There’s now clear evidence that a company’s corporate culture can have a significant effect on its long term economic performance. Paying attention to more than just returning profits to shareholders can result in a huge payoff, not only in terms of positive feelings from customers, but also in terms of actual profits and better customer service.
According to an estimate last year by consultants EPG, it’s estimated that the largest firms in America and Britain together spend more than $15 billion (£9 billion) a year on Corporate Social Responsibility (CSR). (And by CSR here I mean when companies include social and environmental considerations in their business operations on a voluntary basis – so not just philanthropy, but an ongoing and integrated practice).
Now that’s a lot of money, but companies like Microsoft, Google, Walt Disney, Apple and many others all reap the rewards of a positive reputation that a strategic CSR programme can bring. But as Kaiser Wilhelm II once famously said: “Morality is all very well, but what about the dividends?”
Well, increasingly it’s now being shown that as well as creating a warm fuzzy feeling, CSR can actually add value to businesses, and there are several reasons why this is. Firstly, consumers tend to take CSR spending as a sign that a company’s products are of a high quality and that the company as a whole occupies an upmarket position in the market. Secondly, customers may be more likely to buy a company’s products as an indirect way of donating to good causes themselves, while feeling part of a wider community.
Thirdly, there’s a ‘halo effect’, whereby a company’s good deeds can earn it a greater appreciation and positive feedback from customers, which in turn can lead to greater customer loyalty and less churn. And, finally, several studies have shown that employees really do prefer working for companies that ‘do the right thing’ and that affects the way that they interact with customers. Engaged employees are more enthusiastic and committed and that makes them more productive.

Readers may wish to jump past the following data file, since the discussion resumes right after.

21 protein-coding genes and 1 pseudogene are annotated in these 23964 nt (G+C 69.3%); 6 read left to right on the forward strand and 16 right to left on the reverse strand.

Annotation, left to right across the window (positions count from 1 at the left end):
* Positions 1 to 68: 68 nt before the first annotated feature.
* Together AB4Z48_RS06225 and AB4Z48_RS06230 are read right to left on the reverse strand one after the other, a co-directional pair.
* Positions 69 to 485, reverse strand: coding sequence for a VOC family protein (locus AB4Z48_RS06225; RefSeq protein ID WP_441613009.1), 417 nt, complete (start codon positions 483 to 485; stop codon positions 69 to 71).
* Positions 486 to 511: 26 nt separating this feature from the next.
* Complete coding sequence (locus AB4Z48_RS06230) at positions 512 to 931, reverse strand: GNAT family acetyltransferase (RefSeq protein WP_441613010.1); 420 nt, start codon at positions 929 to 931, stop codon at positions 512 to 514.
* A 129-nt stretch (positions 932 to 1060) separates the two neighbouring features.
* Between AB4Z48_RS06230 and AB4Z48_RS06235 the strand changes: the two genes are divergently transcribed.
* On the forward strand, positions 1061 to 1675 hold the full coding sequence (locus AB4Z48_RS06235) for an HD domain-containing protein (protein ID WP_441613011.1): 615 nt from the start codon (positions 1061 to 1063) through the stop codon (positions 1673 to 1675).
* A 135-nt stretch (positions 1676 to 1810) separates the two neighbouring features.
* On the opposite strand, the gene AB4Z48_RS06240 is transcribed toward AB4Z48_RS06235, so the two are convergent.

A recent study from Drexel’s LeBow College of Business has shown that frontline employees – those dealing directly with customers – become more motivated to serve customers better and engage them in conversation about their company’s ethical stance when there is a CSR programme in place.
Researchers Daniel Korschun of Drexel University, CB Bhattacharya of the ESMT European School of Management and Technology, and Scott D Swain of Clemson University surveyed more than 200 employees at a Global 500 financial services company. They found that those who do gardening or household chores for the less fortunate as part of a CSR programme find they have something positive and engaging to talk about with their customers and that creates a positive connection.
Another recent study from global HR consultants Hewitt & Associates looked at 230 workplaces with more than 100,000 employees and found that the more a company actively pursues worthy environmental and social efforts, the more engaged its employees are. Add all to this to the fact that companies with highly engaged employees have four times the earnings per share of companies with low engagement, and you’ve got a compelling business case for CSR as a real business game changer.
And incidentally, it’s not only the customer experience that benefits; in a recent study by Harrison Hong of Princeton University and Inessa Liskovich of the University of Texas and reported by the Economist, a company’s corporate social responsibility efforts can also reduce its liability if it finds itself in the unfortunate situation of being prosecuted for corruption. The study found that ‘among prosecuted firms, those with the most comprehensive CSR programmes tended to get more lenient penalties.’ So, all in all, some very good reasons for CSR to take centre place in your business plan.